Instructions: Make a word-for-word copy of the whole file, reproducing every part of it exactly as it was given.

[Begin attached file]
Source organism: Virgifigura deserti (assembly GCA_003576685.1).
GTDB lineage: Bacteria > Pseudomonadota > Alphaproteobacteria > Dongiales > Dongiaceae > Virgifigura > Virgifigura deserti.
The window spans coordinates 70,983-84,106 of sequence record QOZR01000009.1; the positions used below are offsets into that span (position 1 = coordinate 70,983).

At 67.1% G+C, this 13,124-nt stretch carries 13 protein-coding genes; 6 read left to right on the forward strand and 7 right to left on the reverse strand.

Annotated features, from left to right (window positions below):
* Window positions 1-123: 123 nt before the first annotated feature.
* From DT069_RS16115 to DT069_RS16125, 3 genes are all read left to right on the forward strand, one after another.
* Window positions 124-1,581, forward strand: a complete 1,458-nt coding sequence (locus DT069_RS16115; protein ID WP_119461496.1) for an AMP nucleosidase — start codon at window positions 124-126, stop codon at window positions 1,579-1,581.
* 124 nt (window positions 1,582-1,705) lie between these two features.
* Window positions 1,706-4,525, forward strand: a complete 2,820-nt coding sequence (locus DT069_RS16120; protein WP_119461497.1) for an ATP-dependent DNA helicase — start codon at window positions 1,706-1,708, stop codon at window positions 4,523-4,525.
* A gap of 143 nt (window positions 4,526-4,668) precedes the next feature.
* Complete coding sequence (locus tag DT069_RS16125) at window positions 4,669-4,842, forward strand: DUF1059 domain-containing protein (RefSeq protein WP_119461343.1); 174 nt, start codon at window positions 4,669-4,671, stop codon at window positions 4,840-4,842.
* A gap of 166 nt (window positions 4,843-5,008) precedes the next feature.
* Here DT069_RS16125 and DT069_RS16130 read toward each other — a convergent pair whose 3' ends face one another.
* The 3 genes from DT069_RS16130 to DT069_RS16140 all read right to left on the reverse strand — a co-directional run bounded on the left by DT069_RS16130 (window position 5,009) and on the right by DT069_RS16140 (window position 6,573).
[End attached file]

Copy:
Source organism: Virgifigura deserti (assembly GCA_003576685.1).
GTDB lineage: Bacteria > Pseudomonadota > Alphaproteobacteria > Dongiales > Dongiaceae > Virgifigura > Virgifigura deserti.
The window spans coordinates 70,983-84,106 of sequence record QOZR01000009.1; the positions used below are offsets into that span (position 1 = coordinate 70,983).

At 67.1% G+C, this 13,124-nt stretch carries 13 protein-coding genes; 6 read left to right on the forward strand and 7 right to left on the reverse strand.

Annotated features, from left to right (window positions below):
* Window positions 1-123: 123 nt before the first annotated feature.
* From DT069_RS16115 to DT069_RS16125, 3 genes are all read left to right on the forward strand, one after another.
* Window positions 124-1,581, forward strand: a complete 1,458-nt coding sequence (locus DT069_RS16115; protein ID WP_119461496.1) for an AMP nucleosidase — start codon at window positions 124-126, stop codon at window positions 1,579-1,581.
* 124 nt (window positions 1,582-1,705) lie between these two features.
* Window positions 1,706-4,525, forward strand: a complete 2,820-nt coding sequence (locus DT069_RS16120; protein WP_119461497.1) for an ATP-dependent DNA helicase — start codon at window positions 1,706-1,708, stop codon at window positions 4,523-4,525.
* A gap of 143 nt (window positions 4,526-4,668) precedes the next feature.
* Complete coding sequence (locus tag DT069_RS16125) at window positions 4,669-4,842, forward strand: DUF1059 domain-containing protein (RefSeq protein WP_119461343.1); 174 nt, start codon at window positions 4,669-4,671, stop codon at window positions 4,840-4,842.
* A gap of 166 nt (window positions 4,843-5,008) precedes the next feature.
* Here DT069_RS16125 and DT069_RS16130 read toward each other — a convergent pair whose 3' ends face one another.
* The 3 genes from DT069_RS16130 to DT069_RS16140 all read right to left on the reverse strand — a co-directional run bounded on the left by DT069_RS16130 (window position 5,009) and on the right by DT069_RS16140 (window position 6,573).